Holiday Syncopation
By |   December 9, 2013 |   in Advent |   2 Comments

Syncopation: you either love it or you hate it.

In musical terms, syncopation is a break in the established time signature or rhythm of the song. I remember playing a jazzy blues tune that I liked for a friend in college. Three-quarters into the tune, the music broke rhythm and a couple of seconds of syncopation ensued. My friend said, “I really like the song except for the part toward the end.” He was referring to the syncopation. He then said: “It felt like a ‘hic-up.’”

A few years ago my spiritual director introduced me to what he calls “holiday syncopation.” Holiday syncopation is that time when your normal, everyday routine is broken in some way. Often your routine is broken by traveling—either through your own traveling or by hosting traveling guests.

I lamented to my spiritual director that holiday traveling always took a toll on my spiritual regimen. I said something like this: “I just don’t pray as much or read my Bible as often when I’m traveling. Then I come home and am so frustrated at my lack of discipline.” My director helped me to put it all in perspective by encouraging me to embrace the holiday syncopation as a spiritually formative moment.

Now, for each of us this will look different. For me, it looks something like this when I travel for the holiday:

  • Road trip. Where is God in the car? In conversation? In the silence? In the singing of a song together?
  • “Holiday rhythm.” This is the term that I use to refer to the way I embrace Christmastime holidays by eating, lounging around, watching football, eating some more, etc. Where is God in the relaxation? The gratitude? The spontaneity?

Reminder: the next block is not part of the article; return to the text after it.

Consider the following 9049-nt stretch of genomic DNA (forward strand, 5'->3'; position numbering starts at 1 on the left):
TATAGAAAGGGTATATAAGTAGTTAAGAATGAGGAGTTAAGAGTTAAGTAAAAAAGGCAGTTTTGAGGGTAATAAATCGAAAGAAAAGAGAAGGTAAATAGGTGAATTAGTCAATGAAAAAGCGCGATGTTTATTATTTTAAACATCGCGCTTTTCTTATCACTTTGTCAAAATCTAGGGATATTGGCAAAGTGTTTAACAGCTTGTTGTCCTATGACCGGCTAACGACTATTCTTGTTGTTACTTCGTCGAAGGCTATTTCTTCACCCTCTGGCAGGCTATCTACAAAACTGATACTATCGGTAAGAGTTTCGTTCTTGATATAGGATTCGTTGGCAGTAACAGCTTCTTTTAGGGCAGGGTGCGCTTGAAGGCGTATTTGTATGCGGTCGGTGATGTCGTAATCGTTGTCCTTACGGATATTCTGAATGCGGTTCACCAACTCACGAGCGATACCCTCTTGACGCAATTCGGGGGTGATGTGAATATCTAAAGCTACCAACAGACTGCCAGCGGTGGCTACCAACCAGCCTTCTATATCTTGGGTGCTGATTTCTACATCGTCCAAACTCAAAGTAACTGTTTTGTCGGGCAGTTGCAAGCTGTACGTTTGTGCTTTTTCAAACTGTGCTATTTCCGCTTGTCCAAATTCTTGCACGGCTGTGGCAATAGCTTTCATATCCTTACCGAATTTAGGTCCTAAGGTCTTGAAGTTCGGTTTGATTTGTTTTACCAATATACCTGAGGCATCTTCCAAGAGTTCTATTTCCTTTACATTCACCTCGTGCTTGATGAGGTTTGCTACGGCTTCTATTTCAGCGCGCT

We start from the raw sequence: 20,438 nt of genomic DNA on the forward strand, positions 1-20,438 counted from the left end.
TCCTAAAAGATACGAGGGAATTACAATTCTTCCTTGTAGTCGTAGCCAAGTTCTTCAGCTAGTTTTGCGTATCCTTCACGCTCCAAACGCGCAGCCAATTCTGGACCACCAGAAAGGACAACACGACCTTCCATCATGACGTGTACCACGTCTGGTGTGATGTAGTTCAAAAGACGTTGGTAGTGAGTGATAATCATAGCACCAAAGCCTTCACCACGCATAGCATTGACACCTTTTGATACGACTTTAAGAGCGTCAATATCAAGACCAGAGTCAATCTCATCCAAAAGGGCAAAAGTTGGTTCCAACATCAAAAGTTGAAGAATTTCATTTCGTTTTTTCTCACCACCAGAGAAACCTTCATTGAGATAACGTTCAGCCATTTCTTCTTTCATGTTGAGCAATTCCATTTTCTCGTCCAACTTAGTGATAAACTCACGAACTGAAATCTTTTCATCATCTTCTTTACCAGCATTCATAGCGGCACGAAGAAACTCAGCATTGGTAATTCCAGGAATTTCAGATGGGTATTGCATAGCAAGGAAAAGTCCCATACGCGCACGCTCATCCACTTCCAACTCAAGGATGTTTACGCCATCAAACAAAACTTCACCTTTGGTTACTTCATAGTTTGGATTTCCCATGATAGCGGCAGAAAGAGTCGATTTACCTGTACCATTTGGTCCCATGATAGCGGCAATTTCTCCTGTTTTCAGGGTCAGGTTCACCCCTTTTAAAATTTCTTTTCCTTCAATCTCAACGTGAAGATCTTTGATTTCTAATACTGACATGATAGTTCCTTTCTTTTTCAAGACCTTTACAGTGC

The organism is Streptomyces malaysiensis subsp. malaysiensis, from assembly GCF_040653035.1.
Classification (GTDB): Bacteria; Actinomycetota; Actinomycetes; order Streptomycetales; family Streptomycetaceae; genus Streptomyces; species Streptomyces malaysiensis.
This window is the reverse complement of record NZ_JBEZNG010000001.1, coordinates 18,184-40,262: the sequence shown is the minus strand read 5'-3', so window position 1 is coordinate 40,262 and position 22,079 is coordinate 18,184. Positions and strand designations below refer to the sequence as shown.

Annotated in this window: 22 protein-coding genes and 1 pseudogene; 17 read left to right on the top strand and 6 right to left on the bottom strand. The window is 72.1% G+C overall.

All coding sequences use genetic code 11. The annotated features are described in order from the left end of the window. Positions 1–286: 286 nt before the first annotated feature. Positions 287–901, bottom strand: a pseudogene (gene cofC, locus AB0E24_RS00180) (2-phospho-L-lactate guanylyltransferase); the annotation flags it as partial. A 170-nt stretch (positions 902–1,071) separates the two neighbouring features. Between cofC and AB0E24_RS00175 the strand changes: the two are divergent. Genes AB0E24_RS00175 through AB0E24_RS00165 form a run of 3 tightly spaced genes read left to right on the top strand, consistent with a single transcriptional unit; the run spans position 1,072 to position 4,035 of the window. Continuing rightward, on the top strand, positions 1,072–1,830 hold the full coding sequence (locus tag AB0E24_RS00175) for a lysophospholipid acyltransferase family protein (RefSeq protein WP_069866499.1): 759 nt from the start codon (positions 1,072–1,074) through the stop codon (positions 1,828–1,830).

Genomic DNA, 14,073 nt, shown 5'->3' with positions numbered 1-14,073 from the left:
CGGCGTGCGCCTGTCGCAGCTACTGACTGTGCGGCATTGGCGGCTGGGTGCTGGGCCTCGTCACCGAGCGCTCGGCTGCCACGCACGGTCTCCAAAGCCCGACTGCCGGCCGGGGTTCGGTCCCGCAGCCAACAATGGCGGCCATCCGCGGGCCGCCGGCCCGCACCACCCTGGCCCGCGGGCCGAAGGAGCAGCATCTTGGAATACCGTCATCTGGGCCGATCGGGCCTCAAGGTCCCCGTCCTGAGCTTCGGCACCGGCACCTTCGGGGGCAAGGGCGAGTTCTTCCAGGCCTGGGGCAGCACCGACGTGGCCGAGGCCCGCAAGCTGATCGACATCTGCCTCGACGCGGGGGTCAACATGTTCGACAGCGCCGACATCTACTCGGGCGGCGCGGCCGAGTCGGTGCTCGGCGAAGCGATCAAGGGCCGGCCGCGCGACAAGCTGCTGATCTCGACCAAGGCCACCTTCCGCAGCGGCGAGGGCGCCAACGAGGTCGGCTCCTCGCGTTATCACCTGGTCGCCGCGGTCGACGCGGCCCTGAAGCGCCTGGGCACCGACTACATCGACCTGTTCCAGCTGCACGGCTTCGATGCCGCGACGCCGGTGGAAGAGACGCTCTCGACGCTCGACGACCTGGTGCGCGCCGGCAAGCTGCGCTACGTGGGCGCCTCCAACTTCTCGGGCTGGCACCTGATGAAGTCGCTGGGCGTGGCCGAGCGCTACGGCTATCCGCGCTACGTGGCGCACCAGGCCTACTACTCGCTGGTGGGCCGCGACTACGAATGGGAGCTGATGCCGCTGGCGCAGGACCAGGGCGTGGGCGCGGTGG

• Jogging/exercising. Where is God in the brief “alone” time that I get when I go for a jog to work off some pecan pie?
  • Feasting. In the midst of the feasting, am I present to the opportunity to express gratitude for family, friends, and food to God? Have I thanked Him for the warm mug of coffee or cocoa in my hands?
  • Serving. Am I embracing my holiday traveling as an opportunity to serve those who host my family and I? Maybe it is through cleaning dishes, cooking meals, or doing odd jobs around the house where I am staying.

Join the Conversation

What do you do with holiday syncopation? Is it something that drains you, does it challenge you, or are you indifferent to it?
What are the traditions or other established holiday rhythms through which you could cultivate an intentional awareness of Christ’s presence in the syncopation?

Adam Feldman:
AdamFeldmanHeadshot_May2013   Adam L. Feldman, D.Min., is the founding pastor of Metanoia Church in Ellicott City, Maryland, a church planter assessor and coach, and a writer. Adam is the author of Journaling: Catalyzing Spiritual Growth Through Reflection. He currently serves Metanoia as the Pastor of Spiritual Formation and Preaching. Connect with Adam through his blog (www.adamlfeldman.com), or via social media: Twitter @adamlfeldman, Google+, Facebook.
  • Joyce Hilburn

    Thanks for helping me understand these times as opportunities rather than interruptions. This is an issue I’ve struggled with as well.

  • Connie Cobb

    In considering this, I see where I focus on the people and surroundings at this time of year. I tend to abandon my normal life giving routines for the season ,and allow myself to celebrate through excess. By January, I’m desperate to get back to my norm. My question is why do I allow myself, in the celebration of the season, to be irresponsible and not do what I know is best for me? Sounds like Roman’s! Wretched woman that I am!! Can you tell I indulged in too much sugar last night?